On the first day of LSU women’s basketball practice last year, blockbuster recruit Krystal Forthan sat behind a microphone answering questions for a room of reporters.
Forthan had signed with the Lady Tigers as the No. 5 prospect in the nation, joining Seimone Augustus, Sylvia Fowles and Allison Hightower among the most decorated signees in program history.
Answering questions that day, Forthan looked like she’d be the face of LSU women’s basketball for seasons to come.
A year later, as the Lady Tigers once again opened practice Tuesday afternoon, Forthan and her shy smile were nowhere to be found.
LSU announced in May that Forthan had left the team, taking with her the 5.7 points and 3.1 rebounds she averaged as a freshman.
“I was very surprised,” LSU coach Nikki Caldwell said. “But at the end of the day, we just want the best for her.”
Even Forthan seems to be struggling with what may be best for her.
After leaving LSU, she transferred to West Virginia, where the athletic, 6-foot-4 forward was expected to sit out this season to satisfy NCAA transfer rules. But after only a couple of weeks at the Big 12 school, Forthan told her coach she was giving up basketball to focus on a professional modeling career.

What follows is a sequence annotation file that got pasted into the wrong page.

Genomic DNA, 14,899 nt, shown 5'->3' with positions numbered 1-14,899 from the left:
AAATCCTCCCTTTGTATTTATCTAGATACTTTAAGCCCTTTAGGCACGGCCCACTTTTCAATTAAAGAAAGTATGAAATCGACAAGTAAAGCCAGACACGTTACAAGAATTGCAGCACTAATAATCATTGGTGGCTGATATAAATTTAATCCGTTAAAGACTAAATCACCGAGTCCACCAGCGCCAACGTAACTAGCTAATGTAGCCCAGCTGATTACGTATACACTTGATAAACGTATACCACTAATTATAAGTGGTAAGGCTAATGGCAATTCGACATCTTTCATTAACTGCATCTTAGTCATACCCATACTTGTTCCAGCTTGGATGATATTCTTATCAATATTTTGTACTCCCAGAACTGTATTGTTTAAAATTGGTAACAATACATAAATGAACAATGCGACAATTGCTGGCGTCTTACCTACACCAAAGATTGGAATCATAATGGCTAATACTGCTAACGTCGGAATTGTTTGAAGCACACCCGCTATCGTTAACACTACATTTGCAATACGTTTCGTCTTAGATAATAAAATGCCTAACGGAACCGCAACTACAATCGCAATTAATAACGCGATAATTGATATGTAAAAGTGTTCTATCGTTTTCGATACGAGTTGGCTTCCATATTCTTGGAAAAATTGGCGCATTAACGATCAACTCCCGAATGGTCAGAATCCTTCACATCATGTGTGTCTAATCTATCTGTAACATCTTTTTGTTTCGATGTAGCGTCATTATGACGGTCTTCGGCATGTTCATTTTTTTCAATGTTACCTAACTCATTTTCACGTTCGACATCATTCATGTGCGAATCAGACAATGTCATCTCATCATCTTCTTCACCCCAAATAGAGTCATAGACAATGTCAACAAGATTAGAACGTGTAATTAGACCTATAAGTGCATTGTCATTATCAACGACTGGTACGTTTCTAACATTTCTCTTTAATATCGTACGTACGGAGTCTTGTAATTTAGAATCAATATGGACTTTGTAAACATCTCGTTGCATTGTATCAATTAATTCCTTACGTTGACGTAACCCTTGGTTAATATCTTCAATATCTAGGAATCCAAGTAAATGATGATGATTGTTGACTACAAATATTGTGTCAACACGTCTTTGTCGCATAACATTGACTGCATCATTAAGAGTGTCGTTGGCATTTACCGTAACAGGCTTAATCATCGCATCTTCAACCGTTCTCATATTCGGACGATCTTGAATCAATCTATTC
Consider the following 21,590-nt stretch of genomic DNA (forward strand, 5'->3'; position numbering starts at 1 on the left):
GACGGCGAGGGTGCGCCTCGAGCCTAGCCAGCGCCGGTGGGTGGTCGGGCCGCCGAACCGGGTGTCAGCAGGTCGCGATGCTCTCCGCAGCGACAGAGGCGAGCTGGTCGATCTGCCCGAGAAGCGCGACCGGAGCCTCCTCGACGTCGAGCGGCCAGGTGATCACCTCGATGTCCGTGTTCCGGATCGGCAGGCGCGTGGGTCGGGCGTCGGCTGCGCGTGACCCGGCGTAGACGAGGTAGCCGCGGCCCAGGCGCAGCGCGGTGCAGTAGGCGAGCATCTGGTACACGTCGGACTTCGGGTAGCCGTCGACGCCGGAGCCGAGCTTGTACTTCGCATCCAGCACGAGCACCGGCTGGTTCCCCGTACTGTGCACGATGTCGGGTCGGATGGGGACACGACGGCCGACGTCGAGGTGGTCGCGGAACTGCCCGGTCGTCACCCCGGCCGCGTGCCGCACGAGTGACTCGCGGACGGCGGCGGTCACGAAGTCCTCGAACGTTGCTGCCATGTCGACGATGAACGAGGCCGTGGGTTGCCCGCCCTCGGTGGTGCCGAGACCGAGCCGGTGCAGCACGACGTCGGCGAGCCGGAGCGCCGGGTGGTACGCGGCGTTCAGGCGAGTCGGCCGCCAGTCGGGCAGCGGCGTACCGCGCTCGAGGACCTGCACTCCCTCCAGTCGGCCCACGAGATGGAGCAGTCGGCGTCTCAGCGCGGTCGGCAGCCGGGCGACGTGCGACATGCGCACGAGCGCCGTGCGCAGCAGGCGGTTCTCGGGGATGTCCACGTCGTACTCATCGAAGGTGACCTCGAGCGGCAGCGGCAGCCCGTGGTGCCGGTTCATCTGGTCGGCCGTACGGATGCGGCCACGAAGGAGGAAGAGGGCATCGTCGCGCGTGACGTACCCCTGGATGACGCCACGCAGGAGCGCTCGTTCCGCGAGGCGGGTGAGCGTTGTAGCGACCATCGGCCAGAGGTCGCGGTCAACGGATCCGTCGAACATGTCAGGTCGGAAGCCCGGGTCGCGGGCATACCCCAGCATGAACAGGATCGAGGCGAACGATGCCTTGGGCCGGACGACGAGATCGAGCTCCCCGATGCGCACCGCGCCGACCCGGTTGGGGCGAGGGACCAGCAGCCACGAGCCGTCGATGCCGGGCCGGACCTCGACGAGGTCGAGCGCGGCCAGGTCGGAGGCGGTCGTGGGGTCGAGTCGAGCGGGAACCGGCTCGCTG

Forthan has now popped up on the University of Utah roster, but her status with the Utes is unclear.
Utah spokesperson Brooke Frederickson said only that Forthan is expected to redshirt this season. She would not say whether she was enrolled at Utah or if she has practiced with the team.
“I know she’s battled and been back and forth with what she wants to do,” Caldwell said. “The only thing I can tell her is to commit to one thing and to stay with it. When you’re non-committal, you let certain people or certain things come in and change your outlook.”
Life on the move is nothing new for Forthan.
After averaging 15.1 points as a freshman at Grant High in her native Portland, Ore., she played the following season at Jefferson High across town. The summer before her junior year, she left home to live with her AAU coach in Georgetown, Texas, where the governing body of Texas high-school sports ruled her ineligible for one year.
Caldwell made it clear the Lady Tigers aren’t looking back. She indicated the loss of Forthan has helped elevate the play of her erstwhile teammates and could ultimately make the Lady Tigers a stronger overall outfit.
But we’ll always be left to wonder if Forthan could have matched the production of those great LSU recruits who came before her.
In the final game of the season last year, a 90-80 loss to Penn State in the second round of the NCAA tournament, Forthan scored 15 points and grabbed five rebounds in only 15 minutes of action.
That performance seemed like a harbinger of great things to come. Certainly not a swan song.
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